Obama has a unique opportunity to change this equation. Buoyed by a massive campaign organization that mobilized some 2.2 million volunteers and made more than 150 million voter contacts, the president could use his second term to push through fundamental changes in the political process aimed at ensuring that all Americans – not just the wealthy – can participate more fully and equally in the necessary work of self-government. He can be remembered as the president who revitalized American democracy.
And Obama could lead on these issues without waiting for Congress to act. By executive order, he could require that government contractors disclose their political expenditures, as he considered doing in 2011. He could make his political appointees disclose their contacts with lobbyists and their involvement in fundraising activities. To revive his moribund open-government agenda, he could require that federal agencies list all the data they collect, whether or not the data are being made public. Then he could mandate that anything already being made public be made available online, so it is more accessible to all, rather than just to insiders and the well-connected.
Obama could also follow up on his off-the-cuff remark during his victory-night speech and actually start fixing the country’s broken voting system. Voter registration ought to be automatic at age 18. Election Day ought to be moved to the weekend, to make it easier for working people to vote. Polling places ought to be held to uniform national standards, with federal funding made available to help localities with the costs.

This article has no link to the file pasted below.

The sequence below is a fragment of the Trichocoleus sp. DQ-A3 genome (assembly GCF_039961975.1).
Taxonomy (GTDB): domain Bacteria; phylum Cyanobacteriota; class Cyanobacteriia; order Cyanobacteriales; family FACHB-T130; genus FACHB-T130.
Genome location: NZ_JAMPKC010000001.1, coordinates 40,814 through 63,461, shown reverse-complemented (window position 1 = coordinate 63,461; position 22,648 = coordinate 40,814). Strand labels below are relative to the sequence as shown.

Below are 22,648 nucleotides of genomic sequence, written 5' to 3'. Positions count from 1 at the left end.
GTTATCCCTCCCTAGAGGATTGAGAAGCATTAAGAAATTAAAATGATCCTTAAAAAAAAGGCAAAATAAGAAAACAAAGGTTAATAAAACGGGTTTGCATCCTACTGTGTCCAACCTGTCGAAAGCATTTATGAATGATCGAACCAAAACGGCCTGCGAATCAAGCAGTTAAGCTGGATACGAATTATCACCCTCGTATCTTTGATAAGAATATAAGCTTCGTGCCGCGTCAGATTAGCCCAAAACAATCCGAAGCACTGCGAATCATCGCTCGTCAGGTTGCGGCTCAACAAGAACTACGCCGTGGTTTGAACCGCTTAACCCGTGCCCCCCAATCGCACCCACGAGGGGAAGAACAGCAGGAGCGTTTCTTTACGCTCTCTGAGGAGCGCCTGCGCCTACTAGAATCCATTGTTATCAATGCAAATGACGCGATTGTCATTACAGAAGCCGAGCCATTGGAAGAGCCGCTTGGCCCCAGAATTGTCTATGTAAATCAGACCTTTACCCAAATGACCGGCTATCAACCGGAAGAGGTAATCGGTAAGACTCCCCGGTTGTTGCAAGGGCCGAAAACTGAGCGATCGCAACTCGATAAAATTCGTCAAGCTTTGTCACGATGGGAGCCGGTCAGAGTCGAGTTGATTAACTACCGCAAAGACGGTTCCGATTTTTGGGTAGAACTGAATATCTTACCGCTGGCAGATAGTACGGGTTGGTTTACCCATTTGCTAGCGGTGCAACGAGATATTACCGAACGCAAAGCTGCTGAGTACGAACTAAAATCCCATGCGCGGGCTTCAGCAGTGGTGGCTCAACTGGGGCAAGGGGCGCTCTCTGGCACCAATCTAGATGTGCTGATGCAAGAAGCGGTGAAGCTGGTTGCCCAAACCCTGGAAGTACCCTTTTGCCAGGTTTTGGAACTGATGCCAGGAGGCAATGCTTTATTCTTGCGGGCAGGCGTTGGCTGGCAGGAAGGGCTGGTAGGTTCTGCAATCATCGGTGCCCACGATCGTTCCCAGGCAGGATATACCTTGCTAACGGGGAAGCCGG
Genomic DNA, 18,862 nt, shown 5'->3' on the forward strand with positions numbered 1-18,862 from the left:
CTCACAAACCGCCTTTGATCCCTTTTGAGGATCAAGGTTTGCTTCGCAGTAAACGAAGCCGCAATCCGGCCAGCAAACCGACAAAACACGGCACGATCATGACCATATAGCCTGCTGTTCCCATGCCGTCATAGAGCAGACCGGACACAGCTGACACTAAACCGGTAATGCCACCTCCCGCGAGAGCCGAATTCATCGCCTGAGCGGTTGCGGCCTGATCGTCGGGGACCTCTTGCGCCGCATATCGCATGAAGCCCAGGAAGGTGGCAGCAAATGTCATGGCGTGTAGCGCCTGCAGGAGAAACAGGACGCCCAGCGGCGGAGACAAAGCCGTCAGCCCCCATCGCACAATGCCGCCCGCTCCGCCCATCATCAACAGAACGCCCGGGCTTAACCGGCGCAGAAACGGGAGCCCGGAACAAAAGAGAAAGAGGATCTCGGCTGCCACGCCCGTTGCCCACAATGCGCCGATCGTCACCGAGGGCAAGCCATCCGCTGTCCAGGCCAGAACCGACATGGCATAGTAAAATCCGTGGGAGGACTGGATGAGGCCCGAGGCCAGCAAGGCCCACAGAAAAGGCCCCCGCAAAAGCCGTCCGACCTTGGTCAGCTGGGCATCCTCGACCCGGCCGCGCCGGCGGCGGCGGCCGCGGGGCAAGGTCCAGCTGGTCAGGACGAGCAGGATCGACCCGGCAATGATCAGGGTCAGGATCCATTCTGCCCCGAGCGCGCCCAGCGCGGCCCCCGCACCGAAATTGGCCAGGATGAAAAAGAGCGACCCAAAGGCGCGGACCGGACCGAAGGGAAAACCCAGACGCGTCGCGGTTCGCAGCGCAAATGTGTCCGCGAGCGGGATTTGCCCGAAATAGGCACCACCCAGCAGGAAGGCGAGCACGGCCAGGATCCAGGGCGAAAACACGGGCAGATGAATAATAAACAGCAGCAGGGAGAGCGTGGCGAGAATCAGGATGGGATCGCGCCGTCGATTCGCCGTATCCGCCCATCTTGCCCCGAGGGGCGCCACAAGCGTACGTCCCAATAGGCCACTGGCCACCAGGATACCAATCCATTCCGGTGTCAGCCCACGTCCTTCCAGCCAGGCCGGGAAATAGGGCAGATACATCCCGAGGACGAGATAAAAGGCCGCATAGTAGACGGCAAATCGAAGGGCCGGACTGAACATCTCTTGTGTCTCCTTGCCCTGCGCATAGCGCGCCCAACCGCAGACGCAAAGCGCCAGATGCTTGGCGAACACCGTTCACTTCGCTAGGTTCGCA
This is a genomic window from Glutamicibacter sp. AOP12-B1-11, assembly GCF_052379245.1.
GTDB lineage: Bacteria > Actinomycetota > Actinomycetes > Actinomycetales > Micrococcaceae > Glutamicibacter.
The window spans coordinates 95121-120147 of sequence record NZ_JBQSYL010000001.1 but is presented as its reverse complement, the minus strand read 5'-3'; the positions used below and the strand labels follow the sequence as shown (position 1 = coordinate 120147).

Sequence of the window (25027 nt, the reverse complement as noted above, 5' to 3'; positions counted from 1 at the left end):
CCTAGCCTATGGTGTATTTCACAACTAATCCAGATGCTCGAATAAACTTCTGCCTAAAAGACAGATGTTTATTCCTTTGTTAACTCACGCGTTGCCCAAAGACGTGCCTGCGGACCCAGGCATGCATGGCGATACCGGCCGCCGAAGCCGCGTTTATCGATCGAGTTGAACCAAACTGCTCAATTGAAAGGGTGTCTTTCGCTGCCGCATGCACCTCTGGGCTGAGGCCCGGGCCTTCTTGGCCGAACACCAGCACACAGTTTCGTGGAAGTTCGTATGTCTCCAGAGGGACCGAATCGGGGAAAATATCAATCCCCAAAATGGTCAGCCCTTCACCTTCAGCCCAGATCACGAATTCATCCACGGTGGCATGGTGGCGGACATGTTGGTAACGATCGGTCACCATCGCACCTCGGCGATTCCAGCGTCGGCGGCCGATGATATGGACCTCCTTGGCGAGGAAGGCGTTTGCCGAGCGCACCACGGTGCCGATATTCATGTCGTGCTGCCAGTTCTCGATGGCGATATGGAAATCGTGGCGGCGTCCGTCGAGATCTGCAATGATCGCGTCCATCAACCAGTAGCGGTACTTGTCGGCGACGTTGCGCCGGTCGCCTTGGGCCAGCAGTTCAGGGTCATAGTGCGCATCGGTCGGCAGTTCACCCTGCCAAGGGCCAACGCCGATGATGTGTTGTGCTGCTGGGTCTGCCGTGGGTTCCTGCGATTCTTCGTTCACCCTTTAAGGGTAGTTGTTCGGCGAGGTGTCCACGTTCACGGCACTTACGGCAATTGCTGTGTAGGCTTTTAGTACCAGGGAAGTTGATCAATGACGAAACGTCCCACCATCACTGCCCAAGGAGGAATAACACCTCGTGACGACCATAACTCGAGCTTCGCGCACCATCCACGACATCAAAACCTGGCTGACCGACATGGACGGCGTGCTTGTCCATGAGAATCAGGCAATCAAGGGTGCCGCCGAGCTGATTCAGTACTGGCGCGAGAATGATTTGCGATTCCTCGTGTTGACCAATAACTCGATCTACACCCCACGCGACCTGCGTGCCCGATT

Fortunately, much of the legwork has already been done. The Fair Elections Now Act, which has 118 co-sponsors in Congress, would institute a constitutionally sound system of voluntary public financing for congressional candidates. The DISCLOSE Act would ensure that donations above $10,000 contributed by corporations and labor unions to influence elections get reported. The Lobbyist Disclosure Enhancement Act would require lobbyists to disclose which officials or members of Congress they are lobbying, speed up disclosure, and close loopholes that allow some of Washington’s most powerful players to avoid disclosure. The Digital Accountability and Transparency Act would establish uniform public reporting of government spending by agencies and recipients, enabling much better tracking of where tax dollars actually go.
All this would hit Washington like an earthquake, but nothing less is needed – that is, if we are going to have a democracy in which ordinary Americans count for more than a throwaway line in all those fundraising emails.